Those in the coffee world are serious about their beans—so serious, in fact, sometimes the law needs to become involved.
Hundreds of farmers in the Kona region of Hawaii, which is known for making some of the most expensive coffee in the world, recently won more than $41 million in settlements from companies that were accused of using the “Kona” name in a misleading way, The New York Times reported on Thursday. Some of the companies didn’t admit wrongdoing, but their coffee was found to be elementally different from coffee produced in the Kona region.
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“There are probably many, many more marketers of coffee who have misused geographic names in marketing, and this will be a disincentive,” Bruce Corker, the owner of Kona’s Rancho Aloha coffee farm, told the Times.
Back in 2019, Corker filed a class-action lawsuit on behalf of Kona farmers against more than 20 companies he suspected of using false advertising to sell their coffee, The New York Times wrote. He was aided by a chemical analysis run by the biologist James Ehleringer, who found that Kona coffee beans had particular element ratios that stayed constant even after being roasted. Testing more than 150 samples from Kona farms, along with those from coffees around the world, he was able to tell Kona samples from non-Kona samples.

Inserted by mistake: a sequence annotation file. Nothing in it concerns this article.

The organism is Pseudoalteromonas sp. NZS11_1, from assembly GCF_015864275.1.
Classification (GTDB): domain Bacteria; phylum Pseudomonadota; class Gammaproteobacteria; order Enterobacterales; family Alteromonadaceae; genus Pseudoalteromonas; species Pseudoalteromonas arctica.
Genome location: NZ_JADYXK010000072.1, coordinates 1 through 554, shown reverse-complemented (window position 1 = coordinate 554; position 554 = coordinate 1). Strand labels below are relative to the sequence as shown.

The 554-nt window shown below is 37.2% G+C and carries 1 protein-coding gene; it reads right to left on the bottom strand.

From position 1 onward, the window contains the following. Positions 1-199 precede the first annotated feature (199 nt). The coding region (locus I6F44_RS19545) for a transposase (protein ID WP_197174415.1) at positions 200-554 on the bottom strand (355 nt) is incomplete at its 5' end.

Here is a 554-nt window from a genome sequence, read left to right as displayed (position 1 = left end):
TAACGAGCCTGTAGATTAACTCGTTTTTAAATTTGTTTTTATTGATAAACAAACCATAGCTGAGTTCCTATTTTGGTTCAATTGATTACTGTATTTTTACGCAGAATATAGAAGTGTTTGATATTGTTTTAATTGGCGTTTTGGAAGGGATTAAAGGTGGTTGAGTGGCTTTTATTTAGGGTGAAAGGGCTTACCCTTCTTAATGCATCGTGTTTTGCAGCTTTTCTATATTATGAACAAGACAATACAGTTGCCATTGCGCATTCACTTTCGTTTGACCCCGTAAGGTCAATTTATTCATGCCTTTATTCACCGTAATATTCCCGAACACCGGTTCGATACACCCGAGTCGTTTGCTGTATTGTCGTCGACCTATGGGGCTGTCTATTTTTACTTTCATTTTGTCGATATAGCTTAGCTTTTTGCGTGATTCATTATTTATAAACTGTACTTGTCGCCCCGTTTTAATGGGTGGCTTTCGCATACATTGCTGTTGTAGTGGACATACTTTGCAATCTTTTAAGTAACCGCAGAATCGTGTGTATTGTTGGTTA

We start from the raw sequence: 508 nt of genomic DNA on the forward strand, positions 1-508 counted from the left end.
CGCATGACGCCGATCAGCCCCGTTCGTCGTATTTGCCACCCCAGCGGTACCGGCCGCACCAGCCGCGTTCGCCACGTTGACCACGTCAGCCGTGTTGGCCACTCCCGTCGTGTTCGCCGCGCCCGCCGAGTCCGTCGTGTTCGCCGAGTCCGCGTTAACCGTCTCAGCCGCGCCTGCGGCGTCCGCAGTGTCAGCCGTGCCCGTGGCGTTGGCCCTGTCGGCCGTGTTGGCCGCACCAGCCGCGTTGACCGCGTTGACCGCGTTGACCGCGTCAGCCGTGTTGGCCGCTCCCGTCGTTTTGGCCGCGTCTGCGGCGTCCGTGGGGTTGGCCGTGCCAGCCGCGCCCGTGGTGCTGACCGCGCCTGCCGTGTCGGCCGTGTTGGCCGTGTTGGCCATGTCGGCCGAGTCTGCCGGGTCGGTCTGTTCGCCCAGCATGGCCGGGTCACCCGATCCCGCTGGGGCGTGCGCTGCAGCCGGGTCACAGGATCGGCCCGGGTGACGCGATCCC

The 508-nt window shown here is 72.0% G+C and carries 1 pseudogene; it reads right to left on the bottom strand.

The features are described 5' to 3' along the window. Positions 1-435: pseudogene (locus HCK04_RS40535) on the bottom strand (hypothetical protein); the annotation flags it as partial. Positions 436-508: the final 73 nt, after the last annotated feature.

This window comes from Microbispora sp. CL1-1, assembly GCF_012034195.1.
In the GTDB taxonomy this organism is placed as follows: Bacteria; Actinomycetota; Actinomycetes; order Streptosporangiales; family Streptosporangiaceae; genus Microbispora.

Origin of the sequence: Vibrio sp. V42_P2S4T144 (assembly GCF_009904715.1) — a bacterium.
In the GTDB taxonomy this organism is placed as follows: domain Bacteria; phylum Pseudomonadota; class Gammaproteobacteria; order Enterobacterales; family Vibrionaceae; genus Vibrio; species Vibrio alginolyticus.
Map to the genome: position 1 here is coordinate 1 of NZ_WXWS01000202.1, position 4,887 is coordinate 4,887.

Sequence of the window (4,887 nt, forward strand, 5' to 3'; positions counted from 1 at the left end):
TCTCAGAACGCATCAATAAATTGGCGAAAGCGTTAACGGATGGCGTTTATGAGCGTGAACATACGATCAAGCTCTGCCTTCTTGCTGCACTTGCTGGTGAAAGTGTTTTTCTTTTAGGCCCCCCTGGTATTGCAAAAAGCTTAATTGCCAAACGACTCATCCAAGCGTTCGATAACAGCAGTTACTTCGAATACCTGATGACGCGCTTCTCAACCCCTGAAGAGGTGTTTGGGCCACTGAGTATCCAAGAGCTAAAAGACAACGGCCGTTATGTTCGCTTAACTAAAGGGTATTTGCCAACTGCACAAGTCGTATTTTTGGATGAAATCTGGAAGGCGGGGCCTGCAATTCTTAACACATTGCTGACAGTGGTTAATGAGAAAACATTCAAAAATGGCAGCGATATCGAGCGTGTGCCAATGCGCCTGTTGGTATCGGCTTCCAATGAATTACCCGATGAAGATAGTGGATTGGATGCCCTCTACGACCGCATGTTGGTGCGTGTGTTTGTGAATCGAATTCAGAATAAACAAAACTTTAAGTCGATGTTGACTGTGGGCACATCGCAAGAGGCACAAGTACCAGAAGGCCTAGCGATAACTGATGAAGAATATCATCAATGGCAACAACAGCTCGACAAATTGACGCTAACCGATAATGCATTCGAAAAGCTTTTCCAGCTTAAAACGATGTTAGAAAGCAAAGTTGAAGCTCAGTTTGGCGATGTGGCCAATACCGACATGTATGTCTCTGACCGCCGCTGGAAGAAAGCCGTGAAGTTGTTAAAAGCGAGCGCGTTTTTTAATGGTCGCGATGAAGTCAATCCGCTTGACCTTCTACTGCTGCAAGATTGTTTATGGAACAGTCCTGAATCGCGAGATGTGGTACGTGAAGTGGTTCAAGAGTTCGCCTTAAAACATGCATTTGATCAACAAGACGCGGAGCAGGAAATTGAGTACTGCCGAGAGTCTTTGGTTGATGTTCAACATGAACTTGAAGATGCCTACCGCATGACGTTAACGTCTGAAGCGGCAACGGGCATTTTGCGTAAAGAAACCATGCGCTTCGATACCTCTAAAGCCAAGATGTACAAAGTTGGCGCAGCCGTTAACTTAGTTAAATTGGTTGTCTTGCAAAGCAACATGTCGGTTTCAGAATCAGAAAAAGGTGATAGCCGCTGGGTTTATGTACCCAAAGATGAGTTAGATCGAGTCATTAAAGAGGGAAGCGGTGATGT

Some of the defendants in the case fought back against Ehleringer’s testing, but the settlements occurred before the courts could decide on that point. The largest, from the company MNS, totals $12 million; Mulvadi, a Hawaiian company that sells to stores like Amazon and Walmart, coughed up $7.8 million. (Neither admitted wrongdoing, and a lawyer representing MNS declined to comment to the Times. Lawyers for Mulvadi and other defendants didn’t respond to the newspaper’s requests for comment.)
In response to the lawsuit, a few companies have started including the percentage of Kona beans in their products. But even then, some people are still skeptical about buying beans indirectly: Dexter Washburn, a retired Kona farmer and former lawyer who assisted Corker with the case, said to buy from farmers, either in person or online. “I don’t trust anything you buy in the store,” he told The New York Times.
Hopefully, the lawsuit means that some store labels will be at least slightly more accurate, though.
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